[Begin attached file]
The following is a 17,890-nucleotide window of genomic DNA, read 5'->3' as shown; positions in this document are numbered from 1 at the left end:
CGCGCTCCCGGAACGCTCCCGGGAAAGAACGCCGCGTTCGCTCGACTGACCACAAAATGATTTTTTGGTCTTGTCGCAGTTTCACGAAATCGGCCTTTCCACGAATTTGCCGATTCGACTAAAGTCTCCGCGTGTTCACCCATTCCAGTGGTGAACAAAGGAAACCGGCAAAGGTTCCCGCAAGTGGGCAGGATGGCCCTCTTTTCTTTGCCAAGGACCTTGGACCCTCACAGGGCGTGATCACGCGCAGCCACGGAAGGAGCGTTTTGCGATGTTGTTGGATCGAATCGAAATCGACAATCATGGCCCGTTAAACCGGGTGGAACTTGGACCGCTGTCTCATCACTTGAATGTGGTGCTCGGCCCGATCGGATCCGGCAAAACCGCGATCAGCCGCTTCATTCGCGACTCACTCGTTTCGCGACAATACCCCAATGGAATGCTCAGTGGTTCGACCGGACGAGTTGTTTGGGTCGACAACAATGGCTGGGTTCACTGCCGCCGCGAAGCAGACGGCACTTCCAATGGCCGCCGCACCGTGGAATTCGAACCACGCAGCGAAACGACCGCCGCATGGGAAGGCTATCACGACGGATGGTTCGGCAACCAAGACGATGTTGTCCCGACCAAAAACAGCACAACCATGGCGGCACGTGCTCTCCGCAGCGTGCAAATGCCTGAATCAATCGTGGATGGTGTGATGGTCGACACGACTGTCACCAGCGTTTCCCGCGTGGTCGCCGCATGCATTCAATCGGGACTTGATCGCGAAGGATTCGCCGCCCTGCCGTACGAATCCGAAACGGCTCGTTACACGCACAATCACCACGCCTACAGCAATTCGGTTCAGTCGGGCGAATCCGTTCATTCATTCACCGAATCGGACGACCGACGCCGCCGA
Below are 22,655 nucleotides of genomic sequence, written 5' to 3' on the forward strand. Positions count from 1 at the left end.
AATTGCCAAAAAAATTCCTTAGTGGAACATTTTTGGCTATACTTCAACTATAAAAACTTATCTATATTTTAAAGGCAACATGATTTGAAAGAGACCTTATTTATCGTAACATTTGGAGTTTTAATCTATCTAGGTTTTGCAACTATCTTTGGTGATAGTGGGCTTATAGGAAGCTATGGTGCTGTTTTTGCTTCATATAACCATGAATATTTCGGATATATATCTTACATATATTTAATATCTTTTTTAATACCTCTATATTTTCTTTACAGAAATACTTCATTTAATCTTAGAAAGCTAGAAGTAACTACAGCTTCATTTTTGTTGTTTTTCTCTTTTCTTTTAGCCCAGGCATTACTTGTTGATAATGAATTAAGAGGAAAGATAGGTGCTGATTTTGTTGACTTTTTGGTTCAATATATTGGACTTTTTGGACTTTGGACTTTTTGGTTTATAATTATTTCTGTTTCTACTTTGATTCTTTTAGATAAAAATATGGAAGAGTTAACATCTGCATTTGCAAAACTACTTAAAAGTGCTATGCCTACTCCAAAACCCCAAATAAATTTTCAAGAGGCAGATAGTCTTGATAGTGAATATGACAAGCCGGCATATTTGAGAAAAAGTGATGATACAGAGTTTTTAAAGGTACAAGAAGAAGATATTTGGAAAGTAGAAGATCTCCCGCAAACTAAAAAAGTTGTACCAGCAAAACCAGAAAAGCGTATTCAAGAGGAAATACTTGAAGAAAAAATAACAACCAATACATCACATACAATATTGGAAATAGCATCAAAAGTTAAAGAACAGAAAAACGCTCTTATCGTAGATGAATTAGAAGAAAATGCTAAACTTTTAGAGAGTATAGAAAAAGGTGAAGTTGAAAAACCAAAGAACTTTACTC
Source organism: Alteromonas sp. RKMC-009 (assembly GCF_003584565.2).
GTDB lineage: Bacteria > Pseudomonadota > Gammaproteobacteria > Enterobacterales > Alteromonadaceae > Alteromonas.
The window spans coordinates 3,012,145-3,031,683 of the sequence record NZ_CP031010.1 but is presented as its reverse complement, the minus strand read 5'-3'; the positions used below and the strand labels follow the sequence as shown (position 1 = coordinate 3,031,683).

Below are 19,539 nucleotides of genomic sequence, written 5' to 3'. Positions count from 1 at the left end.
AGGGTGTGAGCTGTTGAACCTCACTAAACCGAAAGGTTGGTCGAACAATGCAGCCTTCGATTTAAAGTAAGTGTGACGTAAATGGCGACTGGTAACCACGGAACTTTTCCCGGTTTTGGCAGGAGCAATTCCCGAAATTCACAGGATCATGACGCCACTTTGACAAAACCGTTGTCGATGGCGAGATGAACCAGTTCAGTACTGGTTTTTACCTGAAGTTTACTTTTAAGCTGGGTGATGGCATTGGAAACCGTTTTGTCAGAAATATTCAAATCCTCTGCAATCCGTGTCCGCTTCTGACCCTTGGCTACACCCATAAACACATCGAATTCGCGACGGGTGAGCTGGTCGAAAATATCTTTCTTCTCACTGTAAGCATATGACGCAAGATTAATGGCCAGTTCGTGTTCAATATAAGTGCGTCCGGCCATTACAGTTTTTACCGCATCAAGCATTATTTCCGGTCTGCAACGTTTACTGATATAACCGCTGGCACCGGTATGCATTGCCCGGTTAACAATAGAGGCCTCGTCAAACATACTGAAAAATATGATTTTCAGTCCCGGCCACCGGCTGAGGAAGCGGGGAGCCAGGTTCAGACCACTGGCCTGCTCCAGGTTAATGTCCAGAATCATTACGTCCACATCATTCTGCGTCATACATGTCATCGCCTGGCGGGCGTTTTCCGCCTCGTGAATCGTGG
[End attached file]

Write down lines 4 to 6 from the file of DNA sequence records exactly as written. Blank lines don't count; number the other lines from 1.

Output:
AATTGCCAAAAAAATTCCTTAGTGGAACATTTTTGGCTATACTTCAACTATAAAAACTTATCTATATTTTAAAGGCAACATGATTTGAAAGAGACCTTATTTATCGTAACATTTGGAGTTTTAATCTATCTAGGTTTTGCAACTATCTTTGGTGATAGTGGGCTTATAGGAAGCTATGGTGCTGTTTTTGCTTCATATAACCATGAATATTTCGGATATATATCTTACATATATTTAATATCTTTTTTAATACCTCTATATTTTCTTTACAGAAATACTTCATTTAATCTTAGAAAGCTAGAAGTAACTACAGCTTCATTTTTGTTGTTTTTCTCTTTTCTTTTAGCCCAGGCATTACTTGTTGATAATGAATTAAGAGGAAAGATAGGTGCTGATTTTGTTGACTTTTTGGTTCAATATATTGGACTTTTTGGACTTTGGACTTTTTGGTTTATAATTATTTCTGTTTCTACTTTGATTCTTTTAGATAAAAATATGGAAGAGTTAACATCTGCATTTGCAAAACTACTTAAAAGTGCTATGCCTACTCCAAAACCCCAAATAAATTTTCAAGAGGCAGATAGTCTTGATAGTGAATATGACAAGCCGGCATATTTGAGAAAAAGTGATGATACAGAGTTTTTAAAGGTACAAGAAGAAGATATTTGGAAAGTAGAAGATCTCCCGCAAACTAAAAAAGTTGTACCAGCAAAACCAGAAAAGCGTATTCAAGAGGAAATACTTGAAGAAAAAATAACAACCAATACATCACATACAATATTGGAAATAGCATCAAAAGTTAAAGAACAGAAAAACGCTCTTATCGTAGATGAATTAGAAGAAAATGCTAAACTTTTAGAGAGTATAGAAAAAGGTGAAGTTGAAAAACCAAAGAACTTTACTC
Source organism: Alteromonas sp. RKMC-009 (assembly GCF_003584565.2).
GTDB lineage: Bacteria > Pseudomonadota > Gammaproteobacteria > Enterobacterales > Alteromonadaceae > Alteromonas.